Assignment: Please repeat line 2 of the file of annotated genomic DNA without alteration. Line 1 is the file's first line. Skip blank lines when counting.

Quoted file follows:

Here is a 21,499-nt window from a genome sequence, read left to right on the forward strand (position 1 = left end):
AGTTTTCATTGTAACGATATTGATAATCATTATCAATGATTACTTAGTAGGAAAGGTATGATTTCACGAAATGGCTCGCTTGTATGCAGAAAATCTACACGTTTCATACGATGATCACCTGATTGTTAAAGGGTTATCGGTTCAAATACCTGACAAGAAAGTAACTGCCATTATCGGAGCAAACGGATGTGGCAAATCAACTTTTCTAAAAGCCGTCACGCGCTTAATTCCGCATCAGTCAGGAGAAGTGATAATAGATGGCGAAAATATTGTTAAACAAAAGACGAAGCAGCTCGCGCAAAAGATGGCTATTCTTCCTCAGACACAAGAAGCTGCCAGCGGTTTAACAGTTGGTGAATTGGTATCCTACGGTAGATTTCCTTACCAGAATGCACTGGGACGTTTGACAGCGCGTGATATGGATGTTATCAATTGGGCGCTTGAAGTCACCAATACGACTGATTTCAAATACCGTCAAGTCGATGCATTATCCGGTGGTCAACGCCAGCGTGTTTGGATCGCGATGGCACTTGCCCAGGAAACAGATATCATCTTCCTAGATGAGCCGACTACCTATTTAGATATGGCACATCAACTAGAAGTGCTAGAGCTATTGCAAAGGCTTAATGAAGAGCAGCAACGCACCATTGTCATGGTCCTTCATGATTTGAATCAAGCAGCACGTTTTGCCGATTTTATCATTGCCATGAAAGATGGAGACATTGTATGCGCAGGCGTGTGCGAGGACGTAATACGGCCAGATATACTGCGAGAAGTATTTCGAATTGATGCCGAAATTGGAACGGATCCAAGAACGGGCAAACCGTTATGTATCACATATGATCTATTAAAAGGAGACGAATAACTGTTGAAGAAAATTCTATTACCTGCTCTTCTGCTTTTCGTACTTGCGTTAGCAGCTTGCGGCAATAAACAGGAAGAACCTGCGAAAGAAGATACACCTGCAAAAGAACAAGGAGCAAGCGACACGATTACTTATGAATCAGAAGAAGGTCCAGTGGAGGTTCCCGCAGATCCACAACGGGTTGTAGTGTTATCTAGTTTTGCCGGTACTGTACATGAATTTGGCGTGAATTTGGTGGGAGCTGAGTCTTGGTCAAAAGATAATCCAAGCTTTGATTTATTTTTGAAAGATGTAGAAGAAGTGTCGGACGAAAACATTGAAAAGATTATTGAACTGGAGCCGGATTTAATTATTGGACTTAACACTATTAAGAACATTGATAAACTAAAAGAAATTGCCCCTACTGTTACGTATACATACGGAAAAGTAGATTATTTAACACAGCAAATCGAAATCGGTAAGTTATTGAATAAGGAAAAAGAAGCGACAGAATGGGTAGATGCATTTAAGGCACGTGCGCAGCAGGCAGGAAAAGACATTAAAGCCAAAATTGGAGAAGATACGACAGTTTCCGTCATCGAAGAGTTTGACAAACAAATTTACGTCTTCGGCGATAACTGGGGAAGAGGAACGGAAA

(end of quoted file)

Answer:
AGTTTTCATTGTAACGATATTGATAATCATTATCAATGATTACTTAGTAGGAAAGGTATGATTTCACGAAATGGCTCGCTTGTATGCAGAAAATCTACACGTTTCATACGATGATCACCTGATTGTTAAAGGGTTATCGGTTCAAATACCTGACAAGAAAGTAACTGCCATTATCGGAGCAAACGGATGTGGCAAATCAACTTTTCTAAAAGCCGTCACGCGCTTAATTCCGCATCAGTCAGGAGAAGTGATAATAGATGGCGAAAATATTGTTAAACAAAAGACGAAGCAGCTCGCGCAAAAGATGGCTATTCTTCCTCAGACACAAGAAGCTGCCAGCGGTTTAACAGTTGGTGAATTGGTATCCTACGGTAGATTTCCTTACCAGAATGCACTGGGACGTTTGACAGCGCGTGATATGGATGTTATCAATTGGGCGCTTGAAGTCACCAATACGACTGATTTCAAATACCGTCAAGTCGATGCATTATCCGGTGGTCAACGCCAGCGTGTTTGGATCGCGATGGCACTTGCCCAGGAAACAGATATCATCTTCCTAGATGAGCCGACTACCTATTTAGATATGGCACATCAACTAGAAGTGCTAGAGCTATTGCAAAGGCTTAATGAAGAGCAGCAACGCACCATTGTCATGGTCCTTCATGATTTGAATCAAGCAGCACGTTTTGCCGATTTTATCATTGCCATGAAAGATGGAGACATTGTATGCGCAGGCGTGTGCGAGGACGTAATACGGCCAGATATACTGCGAGAAGTATTTCGAATTGATGCCGAAATTGGAACGGATCCAAGAACGGGCAAACCGTTATGTATCACATATGATCTATTAAAAGGAGACGAATAACTGTTGAAGAAAATTCTATTACCTGCTCTTCTGCTTTTCGTACTTGCGTTAGCAGCTTGCGGCAATAAACAGGAAGAACCTGCGAAAGAAGATACACCTGCAAAAGAACAAGGAGCAAGCGACACGATTACTTATGAATCAGAAGAAGGTCCAGTGGAGGTTCCCGCAGATCCACAACGGGTTGTAGTGTTATCTAGTTTTGCCGGTACTGTACATGAATTTGGCGTGAATTTGGTGGGAGCTGAGTCTTGGTCAAAAGATAATCCAAGCTTTGATTTATTTTTGAAAGATGTAGAAGAAGTGTCGGACGAAAACATTGAAAAGATTATTGAACTGGAGCCGGATTTAATTATTGGACTTAACACTATTAAGAACATTGATAAACTAAAAGAAATTGCCCCTACTGTTACGTATACATACGGAAAAGTAGATTATTTAACACAGCAAATCGAAATCGGTAAGTTATTGAATAAGGAAAAAGAAGCGACAGAATGGGTAGATGCATTTAAGGCACGTGCGCAGCAGGCAGGAAAAGACATTAAAGCCAAAATTGGAGAAGATACGACAGTTTCCGTCATCGAAGAGTTTGACAAACAAATTTACGTCTTCGGCGATAACTGGGGAAGAGGAACGGAAA